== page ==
Preparing job-ready and future-proof graduates

A roundtable discussion in progress on the Future of Work at Bett Asia 2019.NSTP/SALHANI IBRAHIM

THE impact of the Fourth Industrial Revolution (IR4.0) on the future workforce has been the subject of many discussions.

The concern expressed by many is that jobs that exist today will disappear with the onslaught of technologies like automation and artificial intelligence (AI).

Research from global professional network LinkedIn stated that by 2020, 50 million jobs would be displaced due to automation and AI.

Head of LinkedIn Learning business in Asia Georgina O’Brien said this information should not be perceived negatively, but rather should be met with enthusiasm because of the prospects of new opportunities and the skillsets needed going forward.

“In the 1900s, people had one job for life, but now we are looking at 15 careers in a lifetime for millenials and those belonging to the Generation Z group. Sixty-five per cent of jobs hired in the next generation do not exist today. Some of the areas where jobs will emerge are predicted to be in the commercial drone industry, 3D printing, crypto currencies and future agriculture,” she said.

In such an environment, O’Brien said the shelf-life for skills is five years, while technology-based skills would be valid for only three years.

“For students who graduate from university, many of what they learned in their first year is redundant when they get to the job market. Studies show 87 per cent of students feel they are well prepared for jobs and yet, only 50 per cent of managers feel the same way.

“The question is, how are we going to help set university graduates for success? How can we create agility in their education system so they can be job-ready and future-proof?” she asked.

O’Brien said more than ever, we now have to focus on soft skills, as well as hybrid skills like data analytics and collaborative skills, for example.

She said universities should pay attention to the complex characteristics of the modern learner.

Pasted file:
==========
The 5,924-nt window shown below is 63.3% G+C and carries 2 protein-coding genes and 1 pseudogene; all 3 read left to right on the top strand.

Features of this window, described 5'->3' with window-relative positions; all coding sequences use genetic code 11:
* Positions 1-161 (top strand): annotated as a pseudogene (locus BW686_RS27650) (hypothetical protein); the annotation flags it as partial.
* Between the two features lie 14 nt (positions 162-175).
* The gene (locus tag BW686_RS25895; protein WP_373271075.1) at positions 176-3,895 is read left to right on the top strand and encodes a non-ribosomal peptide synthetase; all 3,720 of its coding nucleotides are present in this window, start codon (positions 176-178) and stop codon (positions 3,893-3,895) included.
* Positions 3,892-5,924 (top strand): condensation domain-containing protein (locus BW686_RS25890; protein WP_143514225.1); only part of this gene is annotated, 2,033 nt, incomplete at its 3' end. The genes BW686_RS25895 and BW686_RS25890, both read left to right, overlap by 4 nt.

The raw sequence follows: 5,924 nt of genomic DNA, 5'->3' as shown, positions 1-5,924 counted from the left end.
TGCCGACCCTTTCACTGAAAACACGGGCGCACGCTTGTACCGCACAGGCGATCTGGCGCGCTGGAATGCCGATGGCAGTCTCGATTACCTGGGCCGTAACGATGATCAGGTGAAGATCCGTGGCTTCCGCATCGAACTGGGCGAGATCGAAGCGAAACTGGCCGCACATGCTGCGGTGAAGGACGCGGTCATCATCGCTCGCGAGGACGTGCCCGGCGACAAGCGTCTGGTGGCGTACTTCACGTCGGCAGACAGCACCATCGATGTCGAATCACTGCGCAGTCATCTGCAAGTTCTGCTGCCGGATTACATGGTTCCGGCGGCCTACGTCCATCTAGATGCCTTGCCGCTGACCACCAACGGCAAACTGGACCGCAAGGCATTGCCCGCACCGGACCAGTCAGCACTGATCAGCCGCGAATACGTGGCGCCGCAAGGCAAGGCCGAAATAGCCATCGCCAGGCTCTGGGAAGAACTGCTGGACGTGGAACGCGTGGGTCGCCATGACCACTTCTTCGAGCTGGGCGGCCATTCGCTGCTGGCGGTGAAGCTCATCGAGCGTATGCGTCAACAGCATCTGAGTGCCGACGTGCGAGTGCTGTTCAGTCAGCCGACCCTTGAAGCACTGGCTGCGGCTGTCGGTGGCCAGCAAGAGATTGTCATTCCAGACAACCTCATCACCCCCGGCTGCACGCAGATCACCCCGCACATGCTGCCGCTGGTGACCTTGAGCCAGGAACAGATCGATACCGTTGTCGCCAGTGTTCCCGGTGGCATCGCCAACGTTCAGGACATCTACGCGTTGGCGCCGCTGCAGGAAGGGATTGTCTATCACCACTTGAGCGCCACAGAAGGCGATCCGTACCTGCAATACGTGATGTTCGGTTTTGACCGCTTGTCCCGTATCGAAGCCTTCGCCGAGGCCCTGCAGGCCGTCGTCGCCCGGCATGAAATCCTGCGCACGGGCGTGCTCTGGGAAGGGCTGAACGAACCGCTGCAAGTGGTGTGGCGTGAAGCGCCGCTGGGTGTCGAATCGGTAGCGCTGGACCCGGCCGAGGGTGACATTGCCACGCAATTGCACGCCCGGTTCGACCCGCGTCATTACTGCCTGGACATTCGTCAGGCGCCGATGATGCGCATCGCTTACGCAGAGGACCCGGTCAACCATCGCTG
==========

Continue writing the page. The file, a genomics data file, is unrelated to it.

“They (students) live in the Netflix era with an on-demand mindset. They know exactly what they are getting. They are associated with just-in-time learning, and things like mobile access (learning on-the-go),” she said.

Universiti Pendidikan Sultan Idris vice-chancellor Professor Datuk Dr Mohammad Shatar Sabran said with the emergence of technologies and the impact of IR4.0 on universities, talents as well as society, it was critical for the higher education sector to envision the universities of tomorrow.

“The future generations are technology-savvy. We must ensure our courses, teaching methods and future graduates are equipped with more than just an academic qualification,” he said.

But whatever the technology, Shatar said, nothing could replace the human touch.

“As time passes by, the competition to secure a job becomes stiffer and people are getting worried whether there are any jobs left for the younger generations? Will technology replace human intelligence? The differentiator in those who succeed will be soft skills,” he said.

For example, if a job candidate has the ability to speak more than two languages, is able to work in teams and can think critically compared to his competitors with the same Cumulative Grade point average (CGPA) from university, this would make him the more attractive candidate.

“So, universities and lecturers need to look into building this aspect in students. Having academic qualifications is important, but so is having soft skills that would make students more marketable and able to perform in any job or industry,” he said.

Heriot-Watt University Malaysia chief executive officer and provost Professor Mushtak Al-Atabi believed that developing positive personal qualities such as resilience, happiness, self-awareness and self-motivation, could help students unleash their full potential and prepare them to stand out and create an impact in a highly-uncertain world.

“In the 1800s, during the First Industrial Revolution, technology replaced physical labour undertaken by humans. Now, with IR4.0, humans seem to be losing their superiority to machines in terms of cognitive skills.

“What we have left is precision working; ie. skills that football players and piano tuners have, as well as creativity and critical thinking. In the human domain, we have ethics, purpose, empathy and awareness. These are what machines cannot do,” he said, adding that employers needed the above skills in their workforce.

“What universities should do is to instill a sense of purpose in students for a lifelong journey and have them make academic choices that are challenge-focused, with a target to create impact and provide solutions to problems.

Mushtak said universities could form programmes to help structure students’ goals and define the steps toward it. “Emotional intelligence, mental resilience and a sense of purpose are important to have in the IR4.0 era,” he said.

By Rozana Sani.

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